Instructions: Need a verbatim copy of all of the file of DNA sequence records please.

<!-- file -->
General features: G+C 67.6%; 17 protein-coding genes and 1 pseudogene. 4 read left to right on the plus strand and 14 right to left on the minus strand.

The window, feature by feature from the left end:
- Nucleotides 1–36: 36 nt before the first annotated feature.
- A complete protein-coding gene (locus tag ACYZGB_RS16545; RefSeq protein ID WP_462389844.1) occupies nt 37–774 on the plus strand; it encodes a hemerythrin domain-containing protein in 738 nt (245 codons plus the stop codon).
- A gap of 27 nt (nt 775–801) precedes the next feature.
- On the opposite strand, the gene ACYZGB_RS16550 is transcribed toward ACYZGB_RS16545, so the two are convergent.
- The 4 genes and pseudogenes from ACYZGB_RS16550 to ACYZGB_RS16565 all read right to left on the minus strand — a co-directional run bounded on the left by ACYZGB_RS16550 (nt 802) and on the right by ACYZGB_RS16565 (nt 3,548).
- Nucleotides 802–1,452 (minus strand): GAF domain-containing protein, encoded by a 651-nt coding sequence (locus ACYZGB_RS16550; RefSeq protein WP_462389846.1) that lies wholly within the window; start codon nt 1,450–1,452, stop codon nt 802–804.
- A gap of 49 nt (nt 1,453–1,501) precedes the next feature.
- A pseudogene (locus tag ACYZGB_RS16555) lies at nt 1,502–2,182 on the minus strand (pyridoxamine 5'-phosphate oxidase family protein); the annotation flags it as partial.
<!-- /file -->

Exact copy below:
General features: G+C 67.6%; 17 protein-coding genes and 1 pseudogene. 4 read left to right on the plus strand and 14 right to left on the minus strand.

The window, feature by feature from the left end:
- Nucleotides 1–36: 36 nt before the first annotated feature.
- A complete protein-coding gene (locus tag ACYZGB_RS16545; RefSeq protein ID WP_462389844.1) occupies nt 37–774 on the plus strand; it encodes a hemerythrin domain-containing protein in 738 nt (245 codons plus the stop codon).
- A gap of 27 nt (nt 775–801) precedes the next feature.
- On the opposite strand, the gene ACYZGB_RS16550 is transcribed toward ACYZGB_RS16545, so the two are convergent.
- The 4 genes and pseudogenes from ACYZGB_RS16550 to ACYZGB_RS16565 all read right to left on the minus strand — a co-directional run bounded on the left by ACYZGB_RS16550 (nt 802) and on the right by ACYZGB_RS16565 (nt 3,548).
- Nucleotides 802–1,452 (minus strand): GAF domain-containing protein, encoded by a 651-nt coding sequence (locus ACYZGB_RS16550; RefSeq protein WP_462389846.1) that lies wholly within the window; start codon nt 1,450–1,452, stop codon nt 802–804.
- A gap of 49 nt (nt 1,453–1,501) precedes the next feature.
- A pseudogene (locus tag ACYZGB_RS16555) lies at nt 1,502–2,182 on the minus strand (pyridoxamine 5'-phosphate oxidase family protein); the annotation flags it as partial.